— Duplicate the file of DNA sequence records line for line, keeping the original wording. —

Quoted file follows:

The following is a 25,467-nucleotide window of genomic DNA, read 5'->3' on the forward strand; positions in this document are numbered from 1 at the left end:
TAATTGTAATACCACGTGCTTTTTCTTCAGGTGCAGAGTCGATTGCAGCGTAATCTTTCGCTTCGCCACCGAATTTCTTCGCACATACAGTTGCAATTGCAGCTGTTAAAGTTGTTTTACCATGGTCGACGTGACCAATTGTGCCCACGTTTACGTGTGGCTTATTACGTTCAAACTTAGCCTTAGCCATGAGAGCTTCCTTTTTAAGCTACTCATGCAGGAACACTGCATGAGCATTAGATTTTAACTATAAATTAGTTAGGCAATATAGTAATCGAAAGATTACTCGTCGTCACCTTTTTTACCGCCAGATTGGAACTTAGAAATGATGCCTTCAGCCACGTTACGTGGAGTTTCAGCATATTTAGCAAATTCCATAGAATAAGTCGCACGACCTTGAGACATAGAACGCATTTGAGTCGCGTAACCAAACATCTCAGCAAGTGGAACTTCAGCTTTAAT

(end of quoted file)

The following is a 25,467-nucleotide window of genomic DNA, read 5'->3' on the forward strand; positions in this document are numbered from 1 at the left end:
TAATTGTAATACCACGTGCTTTTTCTTCAGGTGCAGAGTCGATTGCAGCGTAATCTTTCGCTTCGCCACCGAATTTCTTCGCACATACAGTTGCAATTGCAGCTGTTAAAGTTGTTTTACCATGGTCGACGTGACCAATTGTGCCCACGTTTACGTGTGGCTTATTACGTTCAAACTTAGCCTTAGCCATGAGAGCTTCCTTTTTAAGCTACTCATGCAGGAACACTGCATGAGCATTAGATTTTAACTATAAATTAGTTAGGCAATATAGTAATCGAAAGATTACTCGTCGTCACCTTTTTTACCGCCAGATTGGAACTTAGAAATGATGCCTTCAGCCACGTTACGTGGAGTTTCAGCATATTTAGCAAATTCCATAGAATAAGTCGCACGACCTTGAGACATAGAACGCATTTGAGTCGCGTAACCAAACATCTCAGCAAGTGGAACTTCAGCTTTAAT